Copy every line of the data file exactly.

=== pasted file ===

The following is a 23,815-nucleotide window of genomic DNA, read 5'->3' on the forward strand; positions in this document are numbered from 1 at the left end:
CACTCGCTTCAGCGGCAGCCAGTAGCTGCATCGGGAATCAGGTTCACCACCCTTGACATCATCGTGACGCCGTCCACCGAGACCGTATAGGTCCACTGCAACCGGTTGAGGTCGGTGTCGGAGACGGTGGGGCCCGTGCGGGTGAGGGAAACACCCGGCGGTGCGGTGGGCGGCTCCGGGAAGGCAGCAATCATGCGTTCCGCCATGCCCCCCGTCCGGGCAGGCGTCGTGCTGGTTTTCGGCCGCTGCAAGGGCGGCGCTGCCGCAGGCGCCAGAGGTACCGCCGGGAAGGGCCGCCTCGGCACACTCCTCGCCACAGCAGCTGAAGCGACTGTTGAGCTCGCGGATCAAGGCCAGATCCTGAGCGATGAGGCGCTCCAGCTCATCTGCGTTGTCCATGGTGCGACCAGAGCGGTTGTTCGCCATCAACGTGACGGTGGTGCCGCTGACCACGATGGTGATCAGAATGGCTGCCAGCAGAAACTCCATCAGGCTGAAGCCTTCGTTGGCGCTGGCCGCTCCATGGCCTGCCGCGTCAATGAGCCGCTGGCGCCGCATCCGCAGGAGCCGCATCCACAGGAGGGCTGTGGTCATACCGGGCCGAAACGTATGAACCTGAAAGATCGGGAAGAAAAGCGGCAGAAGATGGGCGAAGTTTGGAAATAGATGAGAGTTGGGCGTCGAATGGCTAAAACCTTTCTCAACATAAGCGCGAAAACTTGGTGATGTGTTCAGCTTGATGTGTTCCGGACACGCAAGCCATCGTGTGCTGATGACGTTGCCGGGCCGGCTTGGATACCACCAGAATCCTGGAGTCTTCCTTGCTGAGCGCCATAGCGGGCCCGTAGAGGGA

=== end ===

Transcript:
The following is a 23,815-nucleotide window of genomic DNA, read 5'->3' on the forward strand; positions in this document are numbered from 1 at the left end:
CACTCGCTTCAGCGGCAGCCAGTAGCTGCATCGGGAATCAGGTTCACCACCCTTGACATCATCGTGACGCCGTCCACCGAGACCGTATAGGTCCACTGCAACCGGTTGAGGTCGGTGTCGGAGACGGTGGGGCCCGTGCGGGTGAGGGAAACACCCGGCGGTGCGGTGGGCGGCTCCGGGAAGGCAGCAATCATGCGTTCCGCCATGCCCCCCGTCCGGGCAGGCGTCGTGCTGGTTTTCGGCCGCTGCAAGGGCGGCGCTGCCGCAGGCGCCAGAGGTACCGCCGGGAAGGGCCGCCTCGGCACACTCCTCGCCACAGCAGCTGAAGCGACTGTTGAGCTCGCGGATCAAGGCCAGATCCTGAGCGATGAGGCGCTCCAGCTCATCTGCGTTGTCCATGGTGCGACCAGAGCGGTTGTTCGCCATCAACGTGACGGTGGTGCCGCTGACCACGATGGTGATCAGAATGGCTGCCAGCAGAAACTCCATCAGGCTGAAGCCTTCGTTGGCGCTGGCCGCTCCATGGCCTGCCGCGTCAATGAGCCGCTGGCGCCGCATCCGCAGGAGCCGCATCCACAGGAGGGCTGTGGTCATACCGGGCCGAAACGTATGAACCTGAAAGATCGGGAAGAAAAGCGGCAGAAGATGGGCGAAGTTTGGAAATAGATGAGAGTTGGGCGTCGAATGGCTAAAACCTTTCTCAACATAAGCGCGAAAACTTGGTGATGTGTTCAGCTTGATGTGTTCCGGACACGCAAGCCATCGTGTGCTGATGACGTTGCCGGGCCGGCTTGGATACCACCAGAATCCTGGAGTCTTCCTTGCTGAGCGCCATAGCGGGCCCGTAGAGGGA